This is all about people wanting to be part of a group that’s part of a story. Lately, some of the big group-stories have been dying: sky father religion, American supremacy, the conquest of nature, the virtue of wealth-seeking. In their place, young and clumsy group-stories struggle and rise.

Collapse of certain fundamental stories that animate our thinking is at the core of The Spiral Staircase (see About Brutus at top), though it’s often couched in terms of consciousness in transition. Getting through the transition (only temporarily, see previous item in list) probably means completion of the Counter-Enlightenment historical arc, which necessarily includes further descent into barbarism.

Hail Mary for Individualism. I always take special notice when someone cites Allan Bloom. Alan Jacobs (um, yeah, he’s prolific and I’m using his ideas again — sue me) cites Bloom to argue that individualism or the sovereign self, a product of the Enlightenment, is already dead. No doubt, the thought-world described so ably by Bloom no longer exists, but individualism has not yet died out by attrition or been fully dissolved in nonduality. Many of us born before the advent of the Internet retain selfhood and authenticity not yet coopted by or incorporated into mass mind. Moreover, ongoing struggles over identity (e.g., gender, sexual orientation, and race that are often used improperly to define the self) result from an inchoate sense that individualism is eroding precipitously, not that it’s already passé. Defiant attempts to (re)establish an authentic self (contravening all logic and becoming critical theory of one sort or another) in the face of this loss may well be a last-ditch effort to save the self, but it’s failing.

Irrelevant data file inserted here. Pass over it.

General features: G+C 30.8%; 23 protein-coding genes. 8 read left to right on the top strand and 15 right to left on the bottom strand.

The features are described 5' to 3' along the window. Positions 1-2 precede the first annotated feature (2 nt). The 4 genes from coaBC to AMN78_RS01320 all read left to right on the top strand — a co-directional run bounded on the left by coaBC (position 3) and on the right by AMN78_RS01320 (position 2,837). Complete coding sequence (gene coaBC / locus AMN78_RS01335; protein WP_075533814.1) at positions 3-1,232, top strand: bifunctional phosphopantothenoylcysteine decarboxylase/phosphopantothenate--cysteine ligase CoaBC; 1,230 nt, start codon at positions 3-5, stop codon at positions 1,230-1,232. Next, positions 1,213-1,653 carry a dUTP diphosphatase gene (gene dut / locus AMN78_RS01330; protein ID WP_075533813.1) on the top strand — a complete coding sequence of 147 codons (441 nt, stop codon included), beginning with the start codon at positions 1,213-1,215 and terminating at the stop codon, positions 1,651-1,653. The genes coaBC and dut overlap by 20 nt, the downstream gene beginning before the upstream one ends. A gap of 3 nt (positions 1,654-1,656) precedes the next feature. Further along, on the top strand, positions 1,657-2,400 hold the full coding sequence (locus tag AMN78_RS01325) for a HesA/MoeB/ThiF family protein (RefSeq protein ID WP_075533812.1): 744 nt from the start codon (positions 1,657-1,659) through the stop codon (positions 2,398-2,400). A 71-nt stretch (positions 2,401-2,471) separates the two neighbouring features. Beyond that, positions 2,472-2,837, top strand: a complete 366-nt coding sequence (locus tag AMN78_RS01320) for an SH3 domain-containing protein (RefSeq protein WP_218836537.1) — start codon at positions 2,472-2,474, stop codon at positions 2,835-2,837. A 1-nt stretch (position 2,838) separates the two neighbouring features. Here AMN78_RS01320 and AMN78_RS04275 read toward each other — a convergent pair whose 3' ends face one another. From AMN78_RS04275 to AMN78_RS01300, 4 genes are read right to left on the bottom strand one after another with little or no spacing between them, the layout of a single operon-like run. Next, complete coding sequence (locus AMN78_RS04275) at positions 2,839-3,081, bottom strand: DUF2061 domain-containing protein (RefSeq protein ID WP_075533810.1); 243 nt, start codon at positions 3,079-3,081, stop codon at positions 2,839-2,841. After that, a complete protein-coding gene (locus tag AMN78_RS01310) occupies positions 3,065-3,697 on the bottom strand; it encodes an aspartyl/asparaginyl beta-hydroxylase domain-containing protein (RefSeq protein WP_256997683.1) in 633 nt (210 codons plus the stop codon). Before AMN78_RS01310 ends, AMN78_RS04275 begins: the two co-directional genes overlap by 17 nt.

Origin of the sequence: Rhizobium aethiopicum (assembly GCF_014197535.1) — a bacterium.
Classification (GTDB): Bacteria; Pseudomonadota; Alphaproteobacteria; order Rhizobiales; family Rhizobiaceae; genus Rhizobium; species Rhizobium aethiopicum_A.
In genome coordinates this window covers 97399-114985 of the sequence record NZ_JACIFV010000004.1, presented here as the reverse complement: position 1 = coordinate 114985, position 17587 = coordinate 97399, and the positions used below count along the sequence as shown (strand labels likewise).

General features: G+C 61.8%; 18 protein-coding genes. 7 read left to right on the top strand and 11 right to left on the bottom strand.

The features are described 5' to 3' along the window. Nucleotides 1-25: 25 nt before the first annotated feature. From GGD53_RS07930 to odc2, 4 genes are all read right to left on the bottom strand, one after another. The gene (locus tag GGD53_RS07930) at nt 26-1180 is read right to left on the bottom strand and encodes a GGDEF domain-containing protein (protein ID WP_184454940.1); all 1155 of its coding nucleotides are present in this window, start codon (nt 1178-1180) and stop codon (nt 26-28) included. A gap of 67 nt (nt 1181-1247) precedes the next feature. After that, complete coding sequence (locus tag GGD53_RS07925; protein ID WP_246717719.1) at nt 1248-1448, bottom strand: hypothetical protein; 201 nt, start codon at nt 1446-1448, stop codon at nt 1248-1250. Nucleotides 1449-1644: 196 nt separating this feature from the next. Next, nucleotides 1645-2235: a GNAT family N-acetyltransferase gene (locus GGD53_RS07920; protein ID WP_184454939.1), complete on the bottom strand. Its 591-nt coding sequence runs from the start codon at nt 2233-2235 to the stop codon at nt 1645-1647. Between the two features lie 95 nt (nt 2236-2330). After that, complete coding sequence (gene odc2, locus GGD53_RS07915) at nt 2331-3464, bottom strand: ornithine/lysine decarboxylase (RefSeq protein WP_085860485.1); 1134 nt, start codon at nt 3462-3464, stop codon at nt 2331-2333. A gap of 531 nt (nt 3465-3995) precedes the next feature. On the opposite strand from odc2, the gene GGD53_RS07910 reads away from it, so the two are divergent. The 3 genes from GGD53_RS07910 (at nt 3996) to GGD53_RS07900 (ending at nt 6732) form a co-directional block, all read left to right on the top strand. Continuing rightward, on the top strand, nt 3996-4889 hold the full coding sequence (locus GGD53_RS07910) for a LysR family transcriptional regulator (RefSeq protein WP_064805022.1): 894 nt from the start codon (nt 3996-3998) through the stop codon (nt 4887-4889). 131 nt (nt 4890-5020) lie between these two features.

The embrace of all manner of stimulation is a symptom of our time. The idea of “getting the most out of life” or the expectation that we should (or even can) have an ongoing series of peak experiences manifests in our culture in myriad ways, each pointing to a desire or expectation of revved-up sensation. Returning to the office every Monday, we’re almost ashamed if we haven’t capitalized upon the promise of the weekend with a story of some sort of excess.

A sybarite is one who fetishizes food and luxuriant comforts, which in a wider sense is an almost hedonistic abandonment to the experience of one’s senses. The catatonic, on the other hand, is someone for whom modern life is an excessive barrage of stimulation, a deluge, more stimulation, in fact, than can be absorbed and dealt with. This difficulty leads to a hollowing out of the qualitative aspects of experience, a sort of unfeeling, automatic, patterned response to outer reality that strips away information and affect to the point that the individual’s inner reality collapses and he becomes his functions, as opposed to a thinking, feeling, interactive participant in the world. In a bustling metropolis, the mere act of walking down the sidewalk requires excluding from attention various things pressing upon us except for footfalls, jostling amongst people (traffic), and the eventual destination. The catatonic becomes the function of travel and experiences very little of it in any meaningful sense.